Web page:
But this is not my main point here – Bartleby is one of the few cases in literature that is open to such a big variety of possible interpretations. So read it – in case you haven’t done it so far. Or re-read it again: it is just 60 pages, and at least for me one of the most unforgettable literary works ever.

Do not expect a longer review here:  “I would rather prefer not to”, as Bartleby used to say…Just read it!

Herman Melville: Bartleby the Scrivener, Hesperus Press (and many other editions)


© Thomas Hübner and, 2014. Unauthorized use and/or duplication of this material without expressed and written permission from this blog’s author and/or owner is strictly prohibited. Excerpts and links may be used, provided that full and clear credit is given to Thomas Hübner and with appropriate and specific direction to the original content.

The Colour of September

Fergus Steyn is a bit bored after his retirement. After a professionally successful but obviously quite lonely private life, he is indulging in his childhood memories especially since he was invited as a conference speaker. The conference is on the experience of those Dutch who were repatriated from the former Dutch East Indies after WWII and Fergus Steyn is supposed to deliver a speech and a conference paper on that occasion.

After an early childhood in a caring middle-class family in Batavia (now Jakarta), young Fergus is spending a hard time after the invasion of the East Indies by Japanese troops. Dutch women and children are interned in a camp near Bandung, whereas the men – among them also Fergus’ father – are brought to a slave labor camp in Burma. But Fergus is lucky: his family is surviving the hardships of war and internment and is being repatriated in 1946. But the journey to the Netherlands proves to be much more difficult as the Steyns expected: the women and children are first brought to Ceylon before they are reunited with their husbands and fathers and they have to pass a quite long period on this tropical island before they can proceed with their journey home.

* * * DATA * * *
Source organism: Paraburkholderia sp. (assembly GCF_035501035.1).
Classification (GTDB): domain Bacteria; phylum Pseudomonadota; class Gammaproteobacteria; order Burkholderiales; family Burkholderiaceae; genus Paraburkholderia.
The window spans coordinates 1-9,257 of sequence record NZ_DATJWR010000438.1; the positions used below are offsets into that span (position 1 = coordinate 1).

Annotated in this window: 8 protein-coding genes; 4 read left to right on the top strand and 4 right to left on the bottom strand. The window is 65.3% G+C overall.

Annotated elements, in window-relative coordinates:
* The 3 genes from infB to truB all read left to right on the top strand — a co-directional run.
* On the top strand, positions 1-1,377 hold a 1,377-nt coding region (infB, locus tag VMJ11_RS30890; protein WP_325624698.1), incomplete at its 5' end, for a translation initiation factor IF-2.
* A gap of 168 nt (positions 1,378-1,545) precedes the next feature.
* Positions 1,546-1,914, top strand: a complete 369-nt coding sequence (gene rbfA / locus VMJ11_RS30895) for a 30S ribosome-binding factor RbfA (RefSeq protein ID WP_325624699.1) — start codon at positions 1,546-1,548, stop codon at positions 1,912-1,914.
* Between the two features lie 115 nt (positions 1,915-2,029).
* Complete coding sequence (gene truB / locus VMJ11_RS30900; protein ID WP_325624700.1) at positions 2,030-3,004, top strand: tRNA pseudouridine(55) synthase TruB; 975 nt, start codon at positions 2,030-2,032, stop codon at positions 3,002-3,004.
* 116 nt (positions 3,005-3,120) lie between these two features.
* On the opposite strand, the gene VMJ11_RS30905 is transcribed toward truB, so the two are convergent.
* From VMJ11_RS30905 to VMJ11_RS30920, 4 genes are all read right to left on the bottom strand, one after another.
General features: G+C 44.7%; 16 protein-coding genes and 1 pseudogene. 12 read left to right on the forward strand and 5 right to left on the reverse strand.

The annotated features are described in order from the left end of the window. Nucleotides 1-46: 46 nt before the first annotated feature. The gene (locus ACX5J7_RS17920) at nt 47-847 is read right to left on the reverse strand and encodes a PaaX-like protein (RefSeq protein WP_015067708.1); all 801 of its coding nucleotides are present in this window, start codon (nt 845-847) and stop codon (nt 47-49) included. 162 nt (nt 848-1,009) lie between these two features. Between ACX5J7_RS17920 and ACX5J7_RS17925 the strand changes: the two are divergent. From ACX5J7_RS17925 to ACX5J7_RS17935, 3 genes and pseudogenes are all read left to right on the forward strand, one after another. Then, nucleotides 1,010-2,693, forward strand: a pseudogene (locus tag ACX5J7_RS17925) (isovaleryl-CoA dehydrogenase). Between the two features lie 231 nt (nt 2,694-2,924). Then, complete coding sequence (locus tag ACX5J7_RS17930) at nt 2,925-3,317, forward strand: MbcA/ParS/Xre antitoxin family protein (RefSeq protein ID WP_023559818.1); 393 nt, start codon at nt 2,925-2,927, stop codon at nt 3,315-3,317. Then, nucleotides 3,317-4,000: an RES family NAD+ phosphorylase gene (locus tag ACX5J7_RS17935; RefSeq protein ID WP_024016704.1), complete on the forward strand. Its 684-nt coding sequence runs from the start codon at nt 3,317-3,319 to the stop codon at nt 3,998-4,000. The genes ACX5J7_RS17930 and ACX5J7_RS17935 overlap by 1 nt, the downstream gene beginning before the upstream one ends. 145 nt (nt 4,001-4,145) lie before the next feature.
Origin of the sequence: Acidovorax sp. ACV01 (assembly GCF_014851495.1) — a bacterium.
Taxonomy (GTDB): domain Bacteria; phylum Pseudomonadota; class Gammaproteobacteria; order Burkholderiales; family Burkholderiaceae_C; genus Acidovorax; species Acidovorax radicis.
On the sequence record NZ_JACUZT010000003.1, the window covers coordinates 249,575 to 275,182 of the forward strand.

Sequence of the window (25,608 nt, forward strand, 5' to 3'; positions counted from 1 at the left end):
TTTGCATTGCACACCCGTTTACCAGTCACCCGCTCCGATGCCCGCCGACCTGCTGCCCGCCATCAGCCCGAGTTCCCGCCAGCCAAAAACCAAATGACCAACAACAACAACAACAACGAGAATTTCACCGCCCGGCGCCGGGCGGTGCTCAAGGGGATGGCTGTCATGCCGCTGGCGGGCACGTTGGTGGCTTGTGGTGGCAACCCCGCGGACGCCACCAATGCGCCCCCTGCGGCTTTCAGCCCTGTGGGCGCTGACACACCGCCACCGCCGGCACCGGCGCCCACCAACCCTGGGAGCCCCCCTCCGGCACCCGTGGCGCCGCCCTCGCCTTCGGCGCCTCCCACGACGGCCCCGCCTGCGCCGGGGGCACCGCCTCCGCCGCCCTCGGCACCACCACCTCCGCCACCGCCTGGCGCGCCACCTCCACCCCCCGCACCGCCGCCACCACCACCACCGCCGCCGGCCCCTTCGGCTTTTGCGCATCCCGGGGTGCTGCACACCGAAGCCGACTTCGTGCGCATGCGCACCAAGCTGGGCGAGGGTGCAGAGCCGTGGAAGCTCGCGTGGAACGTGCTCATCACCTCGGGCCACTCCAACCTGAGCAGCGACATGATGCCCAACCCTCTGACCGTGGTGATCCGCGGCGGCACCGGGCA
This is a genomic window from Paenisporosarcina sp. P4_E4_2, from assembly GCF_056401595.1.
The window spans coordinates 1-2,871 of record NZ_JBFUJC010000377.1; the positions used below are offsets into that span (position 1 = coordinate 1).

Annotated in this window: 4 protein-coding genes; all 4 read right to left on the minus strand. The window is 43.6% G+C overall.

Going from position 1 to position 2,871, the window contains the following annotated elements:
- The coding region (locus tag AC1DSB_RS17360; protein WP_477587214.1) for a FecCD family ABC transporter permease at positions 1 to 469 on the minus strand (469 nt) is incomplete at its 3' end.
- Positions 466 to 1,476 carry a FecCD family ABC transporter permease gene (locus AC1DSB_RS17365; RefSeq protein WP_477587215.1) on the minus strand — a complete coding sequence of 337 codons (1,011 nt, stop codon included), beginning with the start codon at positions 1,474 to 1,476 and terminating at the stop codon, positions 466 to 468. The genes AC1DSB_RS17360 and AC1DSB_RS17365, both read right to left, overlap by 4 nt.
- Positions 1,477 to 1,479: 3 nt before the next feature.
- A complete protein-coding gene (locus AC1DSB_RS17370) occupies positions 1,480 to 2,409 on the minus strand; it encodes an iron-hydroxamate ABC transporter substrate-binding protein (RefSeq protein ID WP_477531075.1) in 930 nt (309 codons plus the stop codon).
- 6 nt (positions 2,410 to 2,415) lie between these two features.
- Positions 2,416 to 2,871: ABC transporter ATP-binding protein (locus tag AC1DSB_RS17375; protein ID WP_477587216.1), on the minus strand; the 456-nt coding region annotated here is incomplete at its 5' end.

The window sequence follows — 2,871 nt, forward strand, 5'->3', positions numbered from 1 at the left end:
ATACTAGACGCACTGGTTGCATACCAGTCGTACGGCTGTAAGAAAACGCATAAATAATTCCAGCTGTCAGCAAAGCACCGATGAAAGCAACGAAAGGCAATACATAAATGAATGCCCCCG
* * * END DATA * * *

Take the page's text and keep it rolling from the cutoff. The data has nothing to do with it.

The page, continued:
During the ship passage and the time in Kandy, Ceylon, young Fergus (called “Taffy”) gets acquainted with other children with a similar background. There is the ever-hungry Bollie and his big brother Hermann, Filip and his sister Flortje, the Indo boy Jop called “Djangkrik”, and the charismatic girl Pinkie who forms a kind of gang with a secret language and code of this odd group of kids in puberty. The three months in the jungle camp of Kandy are like a paradise for the children: they get acquainted with strange animals and people, they watch films almost on a daily basis in the outdoor cinema, they make friends with gurkha soldiers, while their mothers drink tea and make small talk and try to speed up their reunion with the husbands who are stranded somewhere in Thailand and waiting for a transport to bring the families back to Holland.